A United Church of Christ congregation in Minnesota wants to use fellowship to help rebuild black churches in the South.
As the 10th anniversary of Hurricane Katrina approaches, an implied question arises from the coverage of newspapers and news stations: who is "owning" the story? In other words, who is framing how we see and understand the hurricane and the 10 years that followed?
Although I have been traveling out of the country the last two weeks, it didn’t take me long upon return to find myself right back in the thick of the 2016 presidential campaign saga.
Back Bay Mission changed forever on Aug. 29, 2005. On that day, this ministry of the United Church of Christ that serves the poor and marginalized people of Biloxi, Miss., was nearly destroyed by Hurricane Katrina, which roared through the Gulf Coast. The Mississippi town of 6,500, was one of many communities along the coastline where 65,000 homes were lost and 67,000 extensively damaged.
Standing on its foundation as a Just Peace church, leaders from the United Church of Christ and communion partner, the Christian Church (Disciples of Christ), are among the 51 Christian representatives from dozens of denominations and faith organizations who have sent a letter to Congress today. This Christian coalition is urging lawmakers to support the agreement to limit Iran's nuclear program.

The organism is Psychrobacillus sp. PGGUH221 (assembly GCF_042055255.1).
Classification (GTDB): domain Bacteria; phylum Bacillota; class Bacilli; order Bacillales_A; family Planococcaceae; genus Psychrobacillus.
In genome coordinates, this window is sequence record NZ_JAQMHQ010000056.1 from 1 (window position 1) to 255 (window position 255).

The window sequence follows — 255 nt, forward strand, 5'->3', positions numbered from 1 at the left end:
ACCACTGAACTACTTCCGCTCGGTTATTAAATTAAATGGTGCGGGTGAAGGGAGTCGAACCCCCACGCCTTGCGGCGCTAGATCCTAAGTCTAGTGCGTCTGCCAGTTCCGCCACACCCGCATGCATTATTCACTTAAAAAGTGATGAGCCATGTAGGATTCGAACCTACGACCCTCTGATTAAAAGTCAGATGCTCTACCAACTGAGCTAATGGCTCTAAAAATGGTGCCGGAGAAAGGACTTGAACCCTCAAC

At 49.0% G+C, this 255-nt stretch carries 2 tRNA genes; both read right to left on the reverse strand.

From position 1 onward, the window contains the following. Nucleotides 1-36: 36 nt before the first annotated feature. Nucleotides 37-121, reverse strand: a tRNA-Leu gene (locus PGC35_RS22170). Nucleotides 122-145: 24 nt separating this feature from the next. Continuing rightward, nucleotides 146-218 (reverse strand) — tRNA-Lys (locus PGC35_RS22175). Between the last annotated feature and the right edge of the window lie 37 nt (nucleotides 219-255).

A recently-passed General Synod resolution is serving as a springboard for the fifth Widening the Welcome: Inclusion for All conference, to be held Sept. 24-26 in Hartford, Conn.
The response of the entire United Church of Christ is being remembered and celebrated as the tenth anniversary of the most destructive storm in American history approaches.
Since hearing the sad news of Julian Bond's death on August 15, I've been trying to remember the first time I ever learned his name. He has been one of my heroes for as long as I can remember.
The family of activist and humanitarian Julian Bond is inviting the many people who loved and admired the icon for social justice to be part of his home going this weekend.
The Connecticut Conference of the United Church of Christ, the Silver Lake Conference Center family and the wider church is pausing this week to mourn the heartbreaking deaths of two of their own. A four-car accident tragically claimed the lives of Ledell Mulvaney, co-dean of Silver Lake Conference Center, and her adult daughter, Katherine. Don Mulvaney, Ledell’s husband and co-dean of Silver Lake, remains hospitalized in critical condition with several injuries.
Spring and summer were seasons of change in conference leadership across the United Church of Christ, with six new conference ministers called, and in that group, a trio of women who are beginning their tenures.